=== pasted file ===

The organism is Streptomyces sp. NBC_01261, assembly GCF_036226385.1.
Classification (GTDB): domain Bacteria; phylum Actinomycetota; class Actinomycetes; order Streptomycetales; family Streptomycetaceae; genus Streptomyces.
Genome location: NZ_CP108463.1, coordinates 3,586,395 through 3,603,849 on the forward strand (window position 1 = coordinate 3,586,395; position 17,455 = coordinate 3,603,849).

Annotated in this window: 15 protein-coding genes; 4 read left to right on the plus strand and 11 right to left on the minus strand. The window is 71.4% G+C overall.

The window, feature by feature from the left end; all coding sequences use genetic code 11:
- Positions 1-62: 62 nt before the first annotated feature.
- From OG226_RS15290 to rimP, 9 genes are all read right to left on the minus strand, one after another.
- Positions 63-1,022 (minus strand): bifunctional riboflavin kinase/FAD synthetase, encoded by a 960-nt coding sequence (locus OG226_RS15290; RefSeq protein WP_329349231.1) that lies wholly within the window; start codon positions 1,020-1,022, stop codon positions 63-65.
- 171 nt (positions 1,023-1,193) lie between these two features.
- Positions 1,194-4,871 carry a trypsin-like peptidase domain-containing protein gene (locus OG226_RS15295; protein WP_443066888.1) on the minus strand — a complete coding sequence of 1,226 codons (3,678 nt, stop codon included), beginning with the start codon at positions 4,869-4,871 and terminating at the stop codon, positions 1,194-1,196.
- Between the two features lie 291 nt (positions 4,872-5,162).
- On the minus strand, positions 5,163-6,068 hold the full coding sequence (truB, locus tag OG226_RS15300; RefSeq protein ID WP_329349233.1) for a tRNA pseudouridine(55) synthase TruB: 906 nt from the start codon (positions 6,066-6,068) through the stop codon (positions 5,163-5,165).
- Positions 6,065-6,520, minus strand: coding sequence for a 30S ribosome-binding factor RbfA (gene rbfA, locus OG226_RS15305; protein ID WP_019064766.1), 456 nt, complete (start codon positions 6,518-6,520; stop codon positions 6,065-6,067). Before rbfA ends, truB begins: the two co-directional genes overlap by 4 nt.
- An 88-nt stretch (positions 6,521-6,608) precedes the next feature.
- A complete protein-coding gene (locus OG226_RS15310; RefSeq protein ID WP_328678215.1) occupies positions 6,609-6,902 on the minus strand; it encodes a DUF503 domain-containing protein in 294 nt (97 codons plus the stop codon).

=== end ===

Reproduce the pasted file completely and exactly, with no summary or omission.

The organism is Streptomyces sp. NBC_01261, assembly GCF_036226385.1.
Classification (GTDB): domain Bacteria; phylum Actinomycetota; class Actinomycetes; order Streptomycetales; family Streptomycetaceae; genus Streptomyces.
Genome location: NZ_CP108463.1, coordinates 3,586,395 through 3,603,849 on the forward strand (window position 1 = coordinate 3,586,395; position 17,455 = coordinate 3,603,849).

Annotated in this window: 15 protein-coding genes; 4 read left to right on the plus strand and 11 right to left on the minus strand. The window is 71.4% G+C overall.

The window, feature by feature from the left end; all coding sequences use genetic code 11:
- Positions 1-62: 62 nt before the first annotated feature.
- From OG226_RS15290 to rimP, 9 genes are all read right to left on the minus strand, one after another.
- Positions 63-1,022 (minus strand): bifunctional riboflavin kinase/FAD synthetase, encoded by a 960-nt coding sequence (locus OG226_RS15290; RefSeq protein WP_329349231.1) that lies wholly within the window; start codon positions 1,020-1,022, stop codon positions 63-65.
- 171 nt (positions 1,023-1,193) lie between these two features.
- Positions 1,194-4,871 carry a trypsin-like peptidase domain-containing protein gene (locus OG226_RS15295; protein WP_443066888.1) on the minus strand — a complete coding sequence of 1,226 codons (3,678 nt, stop codon included), beginning with the start codon at positions 4,869-4,871 and terminating at the stop codon, positions 1,194-1,196.
- Between the two features lie 291 nt (positions 4,872-5,162).
- On the minus strand, positions 5,163-6,068 hold the full coding sequence (truB, locus tag OG226_RS15300; RefSeq protein ID WP_329349233.1) for a tRNA pseudouridine(55) synthase TruB: 906 nt from the start codon (positions 6,066-6,068) through the stop codon (positions 5,163-5,165).
- Positions 6,065-6,520, minus strand: coding sequence for a 30S ribosome-binding factor RbfA (gene rbfA, locus OG226_RS15305; protein ID WP_019064766.1), 456 nt, complete (start codon positions 6,518-6,520; stop codon positions 6,065-6,067). Before rbfA ends, truB begins: the two co-directional genes overlap by 4 nt.
- An 88-nt stretch (positions 6,521-6,608) precedes the next feature.
- A complete protein-coding gene (locus OG226_RS15310; RefSeq protein ID WP_328678215.1) occupies positions 6,609-6,902 on the minus strand; it encodes a DUF503 domain-containing protein in 294 nt (97 codons plus the stop codon).